By using smart and innovative manufacturing technologies, industry can significantly reduce its demand for energy. The UK government’s £35m SUSTAIN project for the steel industry is a welcome investment, as is the commitment of private sector companies like Liberty Steel to develop industrial efficiency programmes such as ‘Green Steel’.
We need to make the most of the heating and cooling that we have already produced, natural and man-made, before we manufacture more.
Heat pumps capture stored solar energy but most solar energy is not captured or stored. The potential of inter-seasonal energy is considerable; “the total annual solar radiation falling on the earth is more than 7,500 times the world’s total annual primary energy consumption,” according to the World Energy Council.
Industrial heat recovery, as in the Helsingborg example, offers a great opportunity to improve business profitability and de-carbonise energy infrastructure. The government might consider investing in more pilot heat recovery projects in Enterprise Zones to incentivise adoption.
One problem with waste heat recovery projects is the risk of the heat provider going out of business. The government might consider supporting waste heat recovery schemes in imaginative ways such as using the Infrastructure Guarantee scheme to underwrite the costs for assuring the heat supply from such projects.
Another related issue is that business uncertainty results in short investment payback periods, typically less than 2 years. This is an almost impossible hurdle to overcome without public sector support.
To take advantage of heating and cooling recovery technology, storage is needed. In the UK we have a substantial infrastructure of former mine workings (170,000 workings and 140,000 shafts – Coal Authority) that are close to population centres. In conjunction with above-ground storage, former mine workings could provide vast heating and cooling buffers. These would reduce heating and cooling demand and enable the levelling of peaks and troughs.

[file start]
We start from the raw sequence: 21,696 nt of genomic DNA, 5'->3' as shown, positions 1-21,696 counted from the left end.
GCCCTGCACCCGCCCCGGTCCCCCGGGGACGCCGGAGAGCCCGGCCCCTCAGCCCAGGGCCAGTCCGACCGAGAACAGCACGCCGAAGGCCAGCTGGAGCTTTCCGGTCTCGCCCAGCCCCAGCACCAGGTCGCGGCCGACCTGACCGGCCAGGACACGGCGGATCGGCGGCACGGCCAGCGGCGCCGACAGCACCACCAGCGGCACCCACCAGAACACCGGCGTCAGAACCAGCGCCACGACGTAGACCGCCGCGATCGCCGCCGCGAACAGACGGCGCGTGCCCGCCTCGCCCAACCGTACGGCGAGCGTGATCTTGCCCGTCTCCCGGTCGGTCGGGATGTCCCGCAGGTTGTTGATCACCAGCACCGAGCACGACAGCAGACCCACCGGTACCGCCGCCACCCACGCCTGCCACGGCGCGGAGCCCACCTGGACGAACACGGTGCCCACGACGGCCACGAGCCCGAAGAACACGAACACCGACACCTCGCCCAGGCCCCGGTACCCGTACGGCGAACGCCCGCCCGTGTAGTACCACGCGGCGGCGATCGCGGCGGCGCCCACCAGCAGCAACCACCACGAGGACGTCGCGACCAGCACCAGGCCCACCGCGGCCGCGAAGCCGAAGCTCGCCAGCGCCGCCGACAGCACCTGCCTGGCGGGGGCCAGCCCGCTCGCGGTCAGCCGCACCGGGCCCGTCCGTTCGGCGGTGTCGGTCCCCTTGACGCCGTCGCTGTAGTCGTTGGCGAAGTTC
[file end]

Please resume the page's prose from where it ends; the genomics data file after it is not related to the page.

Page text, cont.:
Heat networks are an established technology with proven performance in many countries. Heat networks reduce carbon emissions because they are compatible with renewable energy generation and heat recovery technologies. They are also technologically neutral and therefore future-proof, enabling decarbonisation to occur progressively as innovative renewable heating and cooling solutions become available.
Latest generation low temperature heat networks, 5GDHC, are very efficient. Heat losses of low temperature networks are 80% lower than losses from high temperature networks. This is because they deliver heat in the volume and at the temperature that it is needed. These heat networks also incorporate cooling and enable the exchange of heating and cooling between end-users and storage systems. This also substantially reduces heat losses and preserves energy.
Heat networks are compatible with industrial heat recovery technologies, enabling ‘waste’ heat to be re-used. Heat networks can also balance energy grids by storing both heating and cooling in buffer tanks and large scale below-ground storage infrastructure.
The capex of heat networks is currently high and solutions are needed to solve the high cost of connecting individual homes to heat networks.